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The Deeper Message of the Flow Hive

Living with bees is not about hardware, hives and management techniques any more – it is ultimately about the survival of life on earth.

In the last few days, the media worldwide have become positively besotted with a new invention that has a powerful lure: it makes removal of honey from a hive so easy that, in the words of a press release, ‘there is … the potential for remotely activated or automatic honey extraction’. There is also the implication that it helps bees, by allowing the beekeeper to ‘harvest in a bee-friendly way’. That’s what we all want, is it not: to be bee-friendly and less disruptive?

Let us pause for a moment: does taking honey need to be disruptive? Responsible beekeepers have long found that sharing genuinely surplus honey is one of the many ways in which they can sensitively interact with the bees in their care. It need not be in any way disruptive, either for the bees or the beekeeper. Of course, we are not referring here to large scale commercial beekeepers, whose harvesting techniques can be brutal. The Flow Hive will not appeal to such operators, being too expensive and complex. In other words, the bee-friendly sales pitch is aimed at would-be beekeepers who want honey but no hassle.

So much for the beekeeper; what about the bees? In truth, the thinking behind the Flow Hive entirely ignores the bees’ perspective. The essence of the gadget lies in plastic combs that can be cracked open by plastic cams, all contained within the hive. The honey then flows out of the hive. Now there arises a further question: do bees naturally make combs from plastic and what does it mean to the organism as a whole, the ‘Bee’, to introduce such artefacts into a beehive?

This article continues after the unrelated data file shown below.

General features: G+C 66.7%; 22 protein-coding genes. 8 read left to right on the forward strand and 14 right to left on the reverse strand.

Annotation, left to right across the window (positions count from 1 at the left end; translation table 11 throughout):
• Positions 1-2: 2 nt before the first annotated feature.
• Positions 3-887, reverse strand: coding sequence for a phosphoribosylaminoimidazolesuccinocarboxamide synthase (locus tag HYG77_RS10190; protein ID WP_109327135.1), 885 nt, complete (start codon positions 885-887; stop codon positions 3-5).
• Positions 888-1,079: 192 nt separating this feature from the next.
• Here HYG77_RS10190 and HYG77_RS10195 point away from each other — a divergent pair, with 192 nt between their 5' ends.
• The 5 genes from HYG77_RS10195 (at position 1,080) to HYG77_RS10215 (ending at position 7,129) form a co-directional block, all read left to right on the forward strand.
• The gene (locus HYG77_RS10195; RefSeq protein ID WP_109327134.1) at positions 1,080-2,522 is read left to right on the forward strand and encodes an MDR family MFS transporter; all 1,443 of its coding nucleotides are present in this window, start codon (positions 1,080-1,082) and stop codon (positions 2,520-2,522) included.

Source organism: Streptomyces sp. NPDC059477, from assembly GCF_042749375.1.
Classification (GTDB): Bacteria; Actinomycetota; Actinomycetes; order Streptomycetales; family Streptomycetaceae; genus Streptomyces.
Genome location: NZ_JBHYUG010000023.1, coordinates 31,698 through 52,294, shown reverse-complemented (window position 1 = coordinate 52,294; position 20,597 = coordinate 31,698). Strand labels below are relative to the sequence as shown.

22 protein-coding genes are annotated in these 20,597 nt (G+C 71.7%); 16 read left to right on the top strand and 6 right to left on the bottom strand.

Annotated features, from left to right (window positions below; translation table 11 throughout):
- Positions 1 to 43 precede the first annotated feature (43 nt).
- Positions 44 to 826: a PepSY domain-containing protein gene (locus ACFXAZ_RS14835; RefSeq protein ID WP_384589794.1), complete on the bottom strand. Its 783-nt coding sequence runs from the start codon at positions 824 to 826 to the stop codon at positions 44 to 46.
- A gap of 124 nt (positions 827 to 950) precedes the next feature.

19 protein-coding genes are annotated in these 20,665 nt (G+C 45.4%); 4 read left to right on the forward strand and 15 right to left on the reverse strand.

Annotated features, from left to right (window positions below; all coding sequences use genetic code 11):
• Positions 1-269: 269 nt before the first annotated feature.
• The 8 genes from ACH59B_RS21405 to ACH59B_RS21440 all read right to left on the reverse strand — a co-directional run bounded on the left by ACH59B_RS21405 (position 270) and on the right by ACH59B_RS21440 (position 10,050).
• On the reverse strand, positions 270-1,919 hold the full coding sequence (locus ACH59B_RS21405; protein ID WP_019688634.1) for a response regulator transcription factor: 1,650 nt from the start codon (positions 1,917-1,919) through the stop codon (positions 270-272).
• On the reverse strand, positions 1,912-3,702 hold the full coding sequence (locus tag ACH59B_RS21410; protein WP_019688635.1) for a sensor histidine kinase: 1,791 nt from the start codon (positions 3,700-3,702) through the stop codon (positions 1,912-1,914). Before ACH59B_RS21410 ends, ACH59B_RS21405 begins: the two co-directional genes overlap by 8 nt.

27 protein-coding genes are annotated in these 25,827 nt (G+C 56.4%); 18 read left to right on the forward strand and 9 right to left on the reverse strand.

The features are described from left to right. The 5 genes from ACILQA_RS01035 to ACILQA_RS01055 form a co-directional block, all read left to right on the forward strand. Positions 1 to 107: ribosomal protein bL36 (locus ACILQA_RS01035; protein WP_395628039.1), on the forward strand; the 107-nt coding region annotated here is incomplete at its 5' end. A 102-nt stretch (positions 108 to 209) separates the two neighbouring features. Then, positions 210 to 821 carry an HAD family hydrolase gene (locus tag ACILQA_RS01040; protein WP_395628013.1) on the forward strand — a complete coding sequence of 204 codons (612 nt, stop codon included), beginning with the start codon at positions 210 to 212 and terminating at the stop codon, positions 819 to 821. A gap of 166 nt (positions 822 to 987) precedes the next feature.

While all the individual bees are essential to the whole organism, so is the comb and all the functions the comb serves. Let’s put that another way: the comb is an integral and essential part of the wholeness of the hive. Placing artificial combs, made of plastic, into the heart of the Bee is akin to placing an artificial heart or liver inside a human being. One would do so only in case of dire medical need. One would certainly not do so simply for the convenience of another. But that is what the Flow Hive does. Something utterly alien to the Bee is placed into its very heart. Why?

Let us hear the voices of others around the world as they confront this question:

Conceptually, the idea that a beehive is like a beer keg you can tap is troublesome. A beehive is a living thing, not a machine for our exploitation. I’m a natural beekeeper and feel that honey harvests must be done with caution and respect. To us, beekeeping is -at the risk of sounding a little melodramatic– a sacred vocation. We are in relationship with our backyard hive, and feel our role is to support them, and to very occasionally accept the gift of excess honey. For new beekeepers, and for people who are not beekeepers, beekeeping is all about the honey. … But in our minds, the honey matters very little. What we get we consider precious, and use for medicine more than sweetening. Erik Knutzen, USA

The so called Flow Hive adds another level of estrangement to the [replacement of] natural beeswax comb. Now it is an entire prostheses being implanted, replacing original tissue and organ-like structures of this being. And on top, this powerful implant/ prosthesis can be operated blindly, without having to enter any relationship with the Bee any more: The notion of a living being is redefined through the interface of the prostheses. …. In the end, we can take this as an encouragement to look deeper and open our life to a perspective, which is aware of the entanglement of all there is. We have resources to evolve … and there is no other option, but to learn and awaken to a new way of living on this planet – because we want to survive. Michael Joshin Thiele, Gaiabees